Published by the Guardian.
A coalition government dominated by Nouri al-Maliki and the Iranian-backed Sadrists would do little to solve Iraq’s problems.
Coverage of the Iranian-brokered deal between Nouri al-Maliki and Muqtada al-Sadr has focused on fears that Iranian influence is eclipsing US power in Iraq. But the threat to the US is exaggerated. Being forced to turn to Iran for help has been embarrassing for Maliki, who ran an Iraqi nationalist election campaign that distanced itself from Iran and emphasised Iraq’s sovereignty.
Rabid anti-Iranian sentiment among both Shia and Sunni Iraqis, including many of Sadr’s supporters, mean that Iran’s grip over Iraq is largely limited to times of political desperation. Among ordinary Iraqis, Iran is almost as unpopular as the US. Thus, with some political will, the US can claw back the narrow strategic advantage that the Iranians may win through a Shia coalition deal.
A far more worrying prospect is the irreparable damage that a Maliki-Sadrist government could inflict on Iraq. Maliki’s power and intransigence have been a major cause of delay in the formation of a new Iraqi government. Early in the post-election period both the Sadrists and the Islamic Supreme Council of Iraq (ISCI) offered to negotiate a coalition with Maliki’s al-Da’wah party on the condition that Maliki would not be prime minister. Maliki refused.
Negotiations with Iyad Allawi, leader of the secular-Sunni Iraqiya list, broke down over the same issue, namely Maliki’s insistence on remaining top dog. And Maliki is not a force to be ignored. As he used his first term in office to build a formidable power base among supporters and in the military and intelligence establishments, many fear the level of power that Maliki may be able to accrue with another four years in office. Some Iraqis are even asking: is Maliki destined to be another Saddam?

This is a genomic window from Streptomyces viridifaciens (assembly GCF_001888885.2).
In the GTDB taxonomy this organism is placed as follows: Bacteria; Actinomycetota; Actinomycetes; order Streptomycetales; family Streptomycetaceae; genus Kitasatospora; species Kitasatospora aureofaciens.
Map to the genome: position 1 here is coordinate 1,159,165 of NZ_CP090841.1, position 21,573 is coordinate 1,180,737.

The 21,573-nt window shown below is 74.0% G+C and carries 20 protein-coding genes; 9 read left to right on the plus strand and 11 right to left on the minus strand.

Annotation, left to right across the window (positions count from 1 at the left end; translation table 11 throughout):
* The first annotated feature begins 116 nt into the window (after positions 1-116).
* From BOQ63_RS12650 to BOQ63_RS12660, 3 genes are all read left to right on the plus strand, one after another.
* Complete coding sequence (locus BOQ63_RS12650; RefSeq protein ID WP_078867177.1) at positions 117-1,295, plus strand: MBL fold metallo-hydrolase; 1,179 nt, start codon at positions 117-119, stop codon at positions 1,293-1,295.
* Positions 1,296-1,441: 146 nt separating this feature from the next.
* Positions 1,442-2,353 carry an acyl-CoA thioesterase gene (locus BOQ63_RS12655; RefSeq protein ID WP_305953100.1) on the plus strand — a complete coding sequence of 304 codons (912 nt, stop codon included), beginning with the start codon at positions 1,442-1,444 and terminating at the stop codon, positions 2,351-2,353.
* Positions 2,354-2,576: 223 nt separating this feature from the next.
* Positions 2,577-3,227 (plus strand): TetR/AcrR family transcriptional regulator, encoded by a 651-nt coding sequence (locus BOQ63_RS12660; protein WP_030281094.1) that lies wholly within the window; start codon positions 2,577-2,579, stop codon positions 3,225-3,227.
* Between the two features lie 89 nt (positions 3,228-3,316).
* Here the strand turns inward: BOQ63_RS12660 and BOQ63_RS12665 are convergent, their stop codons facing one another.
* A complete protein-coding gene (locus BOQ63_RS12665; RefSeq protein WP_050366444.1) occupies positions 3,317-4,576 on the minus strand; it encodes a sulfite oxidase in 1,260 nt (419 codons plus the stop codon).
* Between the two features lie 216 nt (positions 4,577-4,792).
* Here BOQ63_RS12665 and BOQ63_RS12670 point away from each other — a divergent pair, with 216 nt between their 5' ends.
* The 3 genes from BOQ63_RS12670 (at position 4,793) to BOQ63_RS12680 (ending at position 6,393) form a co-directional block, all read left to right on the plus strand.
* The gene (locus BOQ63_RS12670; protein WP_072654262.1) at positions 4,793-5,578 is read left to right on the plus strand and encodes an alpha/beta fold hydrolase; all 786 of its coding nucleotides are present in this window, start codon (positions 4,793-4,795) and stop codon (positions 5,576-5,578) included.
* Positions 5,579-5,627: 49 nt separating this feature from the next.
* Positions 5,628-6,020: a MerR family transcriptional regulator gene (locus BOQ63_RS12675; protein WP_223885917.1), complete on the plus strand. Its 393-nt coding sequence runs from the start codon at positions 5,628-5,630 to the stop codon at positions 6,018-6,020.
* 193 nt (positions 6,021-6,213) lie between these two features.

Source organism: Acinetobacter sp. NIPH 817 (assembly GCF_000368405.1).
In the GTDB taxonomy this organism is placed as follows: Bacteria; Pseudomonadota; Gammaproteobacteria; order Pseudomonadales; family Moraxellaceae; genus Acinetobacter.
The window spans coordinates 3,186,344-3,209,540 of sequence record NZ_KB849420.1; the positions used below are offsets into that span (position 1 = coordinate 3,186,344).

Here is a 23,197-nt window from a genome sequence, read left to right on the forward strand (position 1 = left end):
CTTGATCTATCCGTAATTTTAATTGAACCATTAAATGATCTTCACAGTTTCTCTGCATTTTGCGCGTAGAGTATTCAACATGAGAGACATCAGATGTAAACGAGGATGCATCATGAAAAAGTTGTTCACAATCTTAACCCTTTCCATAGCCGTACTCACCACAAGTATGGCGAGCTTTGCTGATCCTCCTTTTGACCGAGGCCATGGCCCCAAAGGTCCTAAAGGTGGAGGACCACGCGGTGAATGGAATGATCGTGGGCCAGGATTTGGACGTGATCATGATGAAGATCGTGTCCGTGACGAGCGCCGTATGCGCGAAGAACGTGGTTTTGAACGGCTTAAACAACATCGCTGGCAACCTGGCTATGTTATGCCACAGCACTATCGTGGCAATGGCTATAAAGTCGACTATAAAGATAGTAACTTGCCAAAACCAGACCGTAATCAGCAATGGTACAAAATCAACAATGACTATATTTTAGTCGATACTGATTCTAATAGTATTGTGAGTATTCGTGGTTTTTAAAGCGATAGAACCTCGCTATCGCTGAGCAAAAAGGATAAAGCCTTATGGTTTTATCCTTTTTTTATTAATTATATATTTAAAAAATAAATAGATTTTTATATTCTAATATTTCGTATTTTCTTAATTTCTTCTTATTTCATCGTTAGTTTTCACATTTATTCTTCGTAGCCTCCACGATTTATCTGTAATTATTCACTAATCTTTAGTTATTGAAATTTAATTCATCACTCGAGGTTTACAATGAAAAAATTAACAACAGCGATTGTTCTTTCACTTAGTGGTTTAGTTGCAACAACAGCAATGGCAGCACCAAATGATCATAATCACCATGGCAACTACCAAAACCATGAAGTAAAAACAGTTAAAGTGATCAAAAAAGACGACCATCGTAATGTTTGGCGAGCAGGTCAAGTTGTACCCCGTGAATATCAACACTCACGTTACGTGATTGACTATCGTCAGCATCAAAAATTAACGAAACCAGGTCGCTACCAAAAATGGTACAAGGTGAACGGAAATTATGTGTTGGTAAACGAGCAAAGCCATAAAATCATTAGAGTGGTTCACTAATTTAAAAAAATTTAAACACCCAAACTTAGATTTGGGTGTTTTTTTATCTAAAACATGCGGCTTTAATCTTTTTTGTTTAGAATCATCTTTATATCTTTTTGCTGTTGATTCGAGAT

Perhaps most seriously, Maliki presided over a collapse of faith in Iraq’s political system. The 2010 parliamentary elections were shambolic and the continued failure to form a government has undermined any remaining credibility. On the eve of the election, the Justice and Accountability Commission (JAC) – headed by a Shia politician who was himself an electoral candidate – disqualified 458 mostly Sunni and secular candidates from participation in the election. The JAC claimed that the candidates were Ba’athists, but failed to release the evidence on which these claims were based – preventing those affected from mounting effective appeals. The debacle threatened to derail the entire election.
Even after the election the JAC attempted to retrospectively ban candidates accused of having links to Ba’athism without even awarding the lost seats to the political party that they had represented – thereby changing the results of an extremely close election after the event. External pressure forced the JAC to drop their case, but faith in the political process had been well and truly shaken.
The most urgent task of the next Iraqi government should be constitutional and electoral reform that reassures voters flagrant manipulations of the political process will not be tolerated. A government dominated by Maliki and Sadr will not make these crucial changes – it is their opponents who stand to lose the most from the status quo.
As for the Sadrists, they are dangerous partners in government. Sadr refused to countenance the idea of renewing Maliki’s term as prime minister in the early post-election period, protesting against Maliki’s 2008 attempt to crush Sadr’s militia, the Mahdi army. We can only speculate what Sadr’s conditions were for making his recent U-turn to support Maliki. The release of men convicted of sectarian killings? A relaxation of controls over the Mahdi army? There are even reports inside Iraq that a slow trickle of Mahdi army leaders are already being released from prison. The possible implications for the revival of civil war in Iraq make for queasy thinking.
In what now feels like the distant past, the results of the March 2010 elections were hailed a great success for Iraq. Voters had thrown out the most sectarian parties in favour of al-Da’wah and Iraqiya, who had both campaigned on anti-sectarian, Iraqi nationalist platforms. But seven months on, Maliki’s proposed coalition with the Sadrists sounds the death knell for Iraqi cross-communalism and the future of Iraq looks bleak.